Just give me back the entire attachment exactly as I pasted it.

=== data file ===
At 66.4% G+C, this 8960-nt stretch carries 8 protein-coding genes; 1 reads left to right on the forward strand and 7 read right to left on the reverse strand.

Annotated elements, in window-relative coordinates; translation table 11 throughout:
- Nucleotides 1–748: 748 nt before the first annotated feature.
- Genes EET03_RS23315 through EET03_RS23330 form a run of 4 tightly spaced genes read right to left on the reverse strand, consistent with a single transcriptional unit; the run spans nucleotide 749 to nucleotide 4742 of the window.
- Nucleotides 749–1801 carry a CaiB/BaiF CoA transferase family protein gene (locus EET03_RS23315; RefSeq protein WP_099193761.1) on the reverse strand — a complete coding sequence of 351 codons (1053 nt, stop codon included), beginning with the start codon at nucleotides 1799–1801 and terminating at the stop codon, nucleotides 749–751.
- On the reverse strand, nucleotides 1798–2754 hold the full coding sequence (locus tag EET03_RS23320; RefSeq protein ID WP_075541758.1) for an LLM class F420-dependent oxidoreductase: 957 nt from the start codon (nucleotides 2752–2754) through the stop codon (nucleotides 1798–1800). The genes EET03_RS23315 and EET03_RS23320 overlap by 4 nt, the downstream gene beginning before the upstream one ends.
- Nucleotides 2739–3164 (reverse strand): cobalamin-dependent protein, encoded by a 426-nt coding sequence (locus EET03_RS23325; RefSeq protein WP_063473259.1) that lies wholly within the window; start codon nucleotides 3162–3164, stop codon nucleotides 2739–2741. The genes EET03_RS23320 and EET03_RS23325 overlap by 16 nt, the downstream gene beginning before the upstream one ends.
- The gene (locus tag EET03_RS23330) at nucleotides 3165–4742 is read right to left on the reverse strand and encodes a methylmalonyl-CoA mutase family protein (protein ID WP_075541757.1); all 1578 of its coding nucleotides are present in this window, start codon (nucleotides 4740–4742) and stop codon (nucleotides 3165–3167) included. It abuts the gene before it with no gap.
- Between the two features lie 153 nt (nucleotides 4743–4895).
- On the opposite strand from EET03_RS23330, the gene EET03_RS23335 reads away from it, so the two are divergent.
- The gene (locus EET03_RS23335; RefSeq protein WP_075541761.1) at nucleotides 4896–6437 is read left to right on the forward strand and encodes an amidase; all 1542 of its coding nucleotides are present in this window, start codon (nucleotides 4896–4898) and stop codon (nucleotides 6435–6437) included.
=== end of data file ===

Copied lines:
At 66.4% G+C, this 8960-nt stretch carries 8 protein-coding genes; 1 reads left to right on the forward strand and 7 read right to left on the reverse strand.

Annotated elements, in window-relative coordinates; translation table 11 throughout:
- Nucleotides 1–748: 748 nt before the first annotated feature.
- Genes EET03_RS23315 through EET03_RS23330 form a run of 4 tightly spaced genes read right to left on the reverse strand, consistent with a single transcriptional unit; the run spans nucleotide 749 to nucleotide 4742 of the window.
- Nucleotides 749–1801 carry a CaiB/BaiF CoA transferase family protein gene (locus EET03_RS23315; RefSeq protein WP_099193761.1) on the reverse strand — a complete coding sequence of 351 codons (1053 nt, stop codon included), beginning with the start codon at nucleotides 1799–1801 and terminating at the stop codon, nucleotides 749–751.
- On the reverse strand, nucleotides 1798–2754 hold the full coding sequence (locus tag EET03_RS23320; RefSeq protein ID WP_075541758.1) for an LLM class F420-dependent oxidoreductase: 957 nt from the start codon (nucleotides 2752–2754) through the stop codon (nucleotides 1798–1800). The genes EET03_RS23315 and EET03_RS23320 overlap by 4 nt, the downstream gene beginning before the upstream one ends.
- Nucleotides 2739–3164 (reverse strand): cobalamin-dependent protein, encoded by a 426-nt coding sequence (locus EET03_RS23325; RefSeq protein WP_063473259.1) that lies wholly within the window; start codon nucleotides 3162–3164, stop codon nucleotides 2739–2741. The genes EET03_RS23320 and EET03_RS23325 overlap by 16 nt, the downstream gene beginning before the upstream one ends.
- The gene (locus tag EET03_RS23330) at nucleotides 3165–4742 is read right to left on the reverse strand and encodes a methylmalonyl-CoA mutase family protein (protein ID WP_075541757.1); all 1578 of its coding nucleotides are present in this window, start codon (nucleotides 4740–4742) and stop codon (nucleotides 3165–3167) included. It abuts the gene before it with no gap.
- Between the two features lie 153 nt (nucleotides 4743–4895).
- On the opposite strand from EET03_RS23330, the gene EET03_RS23335 reads away from it, so the two are divergent.
- The gene (locus EET03_RS23335; RefSeq protein WP_075541761.1) at nucleotides 4896–6437 is read left to right on the forward strand and encodes an amidase; all 1542 of its coding nucleotides are present in this window, start codon (nucleotides 4896–4898) and stop codon (nucleotides 6435–6437) included.